The C-SPAN American History TV library has lots of great Civil War lectures with which you can easily lose track of time. This one is a lecture by Professor Caroline Janney of Purdue with an overview of women's involvement in the Civil War. It mentions the dangerous work of women in the arsenals, with specific mention of the Washington Arsenal explosion. So when you have 55 minutes to spare, check it out!
Thursday, March 29, 2012
Monday, March 26, 2012
The latest issue of Civil War Monitor has an article about the children who worked (and often died) in Confederate laboratories. I will post the article itself once it becomes available online, but if you can't wait (and I might not be able to), it is available on newsstands and some bookstores.
Find a Grave is itself a good time-killing website, but here is the page for the Arsenal Monument at Allegheny Cemetery. If you like, you can leave "flowers" there in honor of those who died.
Here's a well-done page about the Allegheny Arsenal explosion and the 40th Street Bridge-connected tunnels beneath it. The purpose of the tunnels is yet unclear (possible storage?) And access to them is restricted but there may be some activity there.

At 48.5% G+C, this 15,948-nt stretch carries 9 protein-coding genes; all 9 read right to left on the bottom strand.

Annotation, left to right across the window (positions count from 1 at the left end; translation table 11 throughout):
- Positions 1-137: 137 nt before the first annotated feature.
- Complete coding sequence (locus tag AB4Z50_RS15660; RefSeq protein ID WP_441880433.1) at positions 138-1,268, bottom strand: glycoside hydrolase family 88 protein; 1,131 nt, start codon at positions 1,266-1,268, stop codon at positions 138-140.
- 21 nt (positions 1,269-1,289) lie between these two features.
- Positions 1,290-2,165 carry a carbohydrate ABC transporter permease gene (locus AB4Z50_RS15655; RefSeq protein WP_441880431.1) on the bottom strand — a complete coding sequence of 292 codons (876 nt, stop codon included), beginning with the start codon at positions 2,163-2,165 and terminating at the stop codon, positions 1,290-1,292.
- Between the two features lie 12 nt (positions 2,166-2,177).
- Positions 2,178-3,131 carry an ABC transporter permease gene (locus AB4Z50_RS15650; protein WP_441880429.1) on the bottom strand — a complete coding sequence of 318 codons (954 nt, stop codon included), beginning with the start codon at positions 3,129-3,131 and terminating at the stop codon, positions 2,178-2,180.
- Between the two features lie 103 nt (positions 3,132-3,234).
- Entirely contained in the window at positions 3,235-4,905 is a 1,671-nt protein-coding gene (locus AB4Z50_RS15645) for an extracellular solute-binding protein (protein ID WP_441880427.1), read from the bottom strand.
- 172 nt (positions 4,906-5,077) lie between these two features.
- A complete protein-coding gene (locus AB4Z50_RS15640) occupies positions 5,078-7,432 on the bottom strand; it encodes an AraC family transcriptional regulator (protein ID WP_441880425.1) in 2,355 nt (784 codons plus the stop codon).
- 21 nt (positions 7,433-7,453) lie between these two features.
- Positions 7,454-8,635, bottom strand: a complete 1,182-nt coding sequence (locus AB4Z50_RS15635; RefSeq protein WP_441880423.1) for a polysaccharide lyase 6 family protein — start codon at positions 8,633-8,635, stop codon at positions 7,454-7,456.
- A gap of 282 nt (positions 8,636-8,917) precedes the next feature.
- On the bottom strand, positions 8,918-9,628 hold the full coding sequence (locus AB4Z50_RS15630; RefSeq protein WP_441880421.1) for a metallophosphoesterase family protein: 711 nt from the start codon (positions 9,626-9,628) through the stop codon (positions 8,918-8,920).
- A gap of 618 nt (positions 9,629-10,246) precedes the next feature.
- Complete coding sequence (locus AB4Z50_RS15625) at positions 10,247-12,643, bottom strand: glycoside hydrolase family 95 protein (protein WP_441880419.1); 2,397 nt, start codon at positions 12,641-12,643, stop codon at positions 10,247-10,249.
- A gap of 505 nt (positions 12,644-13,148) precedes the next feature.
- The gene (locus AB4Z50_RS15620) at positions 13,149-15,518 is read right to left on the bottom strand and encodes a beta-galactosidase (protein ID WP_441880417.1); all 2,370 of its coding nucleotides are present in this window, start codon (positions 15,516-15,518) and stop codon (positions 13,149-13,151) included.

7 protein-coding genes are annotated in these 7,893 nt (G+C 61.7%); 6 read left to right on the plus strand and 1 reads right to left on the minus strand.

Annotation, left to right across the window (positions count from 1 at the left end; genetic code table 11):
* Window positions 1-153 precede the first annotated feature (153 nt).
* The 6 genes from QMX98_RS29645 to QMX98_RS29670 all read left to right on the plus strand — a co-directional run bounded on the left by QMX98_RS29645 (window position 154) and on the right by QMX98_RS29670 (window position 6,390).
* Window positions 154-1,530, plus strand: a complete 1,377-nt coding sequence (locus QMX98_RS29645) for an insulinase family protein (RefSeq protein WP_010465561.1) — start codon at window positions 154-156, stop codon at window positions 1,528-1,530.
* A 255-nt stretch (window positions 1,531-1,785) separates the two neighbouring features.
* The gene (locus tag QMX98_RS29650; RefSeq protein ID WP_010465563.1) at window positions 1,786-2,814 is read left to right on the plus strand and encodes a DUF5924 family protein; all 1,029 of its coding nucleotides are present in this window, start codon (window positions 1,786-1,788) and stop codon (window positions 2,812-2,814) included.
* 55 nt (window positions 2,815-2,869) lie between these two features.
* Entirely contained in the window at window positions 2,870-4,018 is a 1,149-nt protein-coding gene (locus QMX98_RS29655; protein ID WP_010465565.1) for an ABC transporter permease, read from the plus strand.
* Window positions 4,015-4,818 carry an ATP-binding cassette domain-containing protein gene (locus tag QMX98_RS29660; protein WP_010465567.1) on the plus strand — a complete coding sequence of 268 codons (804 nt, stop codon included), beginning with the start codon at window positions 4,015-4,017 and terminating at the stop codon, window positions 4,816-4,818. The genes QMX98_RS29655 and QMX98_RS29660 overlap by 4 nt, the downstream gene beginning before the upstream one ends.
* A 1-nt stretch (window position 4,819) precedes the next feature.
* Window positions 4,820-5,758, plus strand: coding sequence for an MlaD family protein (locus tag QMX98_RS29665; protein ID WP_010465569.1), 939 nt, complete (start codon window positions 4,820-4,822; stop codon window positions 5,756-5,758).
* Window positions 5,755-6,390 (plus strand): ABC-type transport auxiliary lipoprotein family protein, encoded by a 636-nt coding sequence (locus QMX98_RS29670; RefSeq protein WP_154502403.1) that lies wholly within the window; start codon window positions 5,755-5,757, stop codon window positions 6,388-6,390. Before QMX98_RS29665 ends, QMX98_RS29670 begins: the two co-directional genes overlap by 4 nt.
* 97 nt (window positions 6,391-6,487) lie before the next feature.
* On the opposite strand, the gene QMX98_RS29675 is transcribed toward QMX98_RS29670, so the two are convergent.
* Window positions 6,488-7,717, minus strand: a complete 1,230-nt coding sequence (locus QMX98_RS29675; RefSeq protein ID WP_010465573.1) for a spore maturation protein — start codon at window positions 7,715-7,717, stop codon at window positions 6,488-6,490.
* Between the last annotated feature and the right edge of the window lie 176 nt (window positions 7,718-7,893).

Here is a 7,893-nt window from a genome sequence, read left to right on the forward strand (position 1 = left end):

Monday, March 19, 2012
Here are the details about this year's Society for Women and the Civil War's conference, held at Duquesne University in Pittsburgh, July 27-29. I am the keynote speaker for Friday night. It looks like it will be a great time.
Thursday, March 8, 2012
I'm stealing another of my sister's posts, not just because period fashion plates are fun to look at, but her rant about living historians dressing according to one's place in society (their impression, that is), also it brought a few things to mind for me.
One, there are reports of women wearing hoopskirts while working in the arsenals. First off, most of these ladies were the working poor and might not have even owned hoops, let alone worn them to work, wearing them out. Secondly, women and girls were supposedly hired for their smaller frames and could thus be packed in like sardines. I know from personal experience that hoops take up a lot of space.
Two, there is a theory (about which I will post momentarily) that static electricity from ladies' dress material created enough charge to spark the Allegheny Arsenal explosion.
Some food for thought...
Saturday, March 3, 2012
Industry and Commerce: Richmond Civil War Tour from CivilWarTraveler.com
Civil War Traveler has put together a Civil War walking tour of Richmond that you can listen to right from your phone. One of the stops is near Brown's Island, today a spot for concerts and festivals. Since only two wartime buildings still stand in Richmond, tourists need to use their imagination a bit.
An American Turning Point: The Civil War in Virginia - Reconstructing Richmond - Virginia Historical Society - Virginia Historical Society
The Virginia Historical Society with a local radio station has recorded segments about life in wartime Richmond, including one about the Brown's Island explosion. Listening to them all paints a broad picture of Civil War Richmond.